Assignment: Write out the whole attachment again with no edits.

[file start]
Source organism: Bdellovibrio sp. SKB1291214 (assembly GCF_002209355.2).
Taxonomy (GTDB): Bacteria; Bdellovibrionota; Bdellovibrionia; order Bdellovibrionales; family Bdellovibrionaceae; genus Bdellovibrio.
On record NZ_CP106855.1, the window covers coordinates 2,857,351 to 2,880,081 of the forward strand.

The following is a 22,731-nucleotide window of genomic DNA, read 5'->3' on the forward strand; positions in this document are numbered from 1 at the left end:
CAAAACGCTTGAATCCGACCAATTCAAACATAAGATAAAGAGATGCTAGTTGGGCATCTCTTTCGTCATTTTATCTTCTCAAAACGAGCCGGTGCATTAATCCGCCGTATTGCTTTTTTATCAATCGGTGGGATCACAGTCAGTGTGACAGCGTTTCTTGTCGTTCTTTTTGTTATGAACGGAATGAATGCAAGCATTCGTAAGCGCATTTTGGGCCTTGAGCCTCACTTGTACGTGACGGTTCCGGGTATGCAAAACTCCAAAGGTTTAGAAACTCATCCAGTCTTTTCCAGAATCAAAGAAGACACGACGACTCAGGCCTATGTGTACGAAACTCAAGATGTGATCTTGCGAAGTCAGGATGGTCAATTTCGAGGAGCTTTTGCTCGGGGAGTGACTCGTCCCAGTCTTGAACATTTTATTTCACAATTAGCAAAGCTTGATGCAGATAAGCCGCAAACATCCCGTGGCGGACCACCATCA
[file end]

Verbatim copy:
Source organism: Bdellovibrio sp. SKB1291214 (assembly GCF_002209355.2).
Taxonomy (GTDB): Bacteria; Bdellovibrionota; Bdellovibrionia; order Bdellovibrionales; family Bdellovibrionaceae; genus Bdellovibrio.
On record NZ_CP106855.1, the window covers coordinates 2,857,351 to 2,880,081 of the forward strand.

The following is a 22,731-nucleotide window of genomic DNA, read 5'->3' on the forward strand; positions in this document are numbered from 1 at the left end:
CAAAACGCTTGAATCCGACCAATTCAAACATAAGATAAAGAGATGCTAGTTGGGCATCTCTTTCGTCATTTTATCTTCTCAAAACGAGCCGGTGCATTAATCCGCCGTATTGCTTTTTTATCAATCGGTGGGATCACAGTCAGTGTGACAGCGTTTCTTGTCGTTCTTTTTGTTATGAACGGAATGAATGCAAGCATTCGTAAGCGCATTTTGGGCCTTGAGCCTCACTTGTACGTGACGGTTCCGGGTATGCAAAACTCCAAAGGTTTAGAAACTCATCCAGTCTTTTCCAGAATCAAAGAAGACACGACGACTCAGGCCTATGTGTACGAAACTCAAGATGTGATCTTGCGAAGTCAGGATGGTCAATTTCGAGGAGCTTTTGCTCGGGGAGTGACTCGTCCCAGTCTTGAACATTTTATTTCACAATTAGCAAAGCTTGATGCAGATAAGCCGCAAACATCCCGTGGCGGACCACCATCA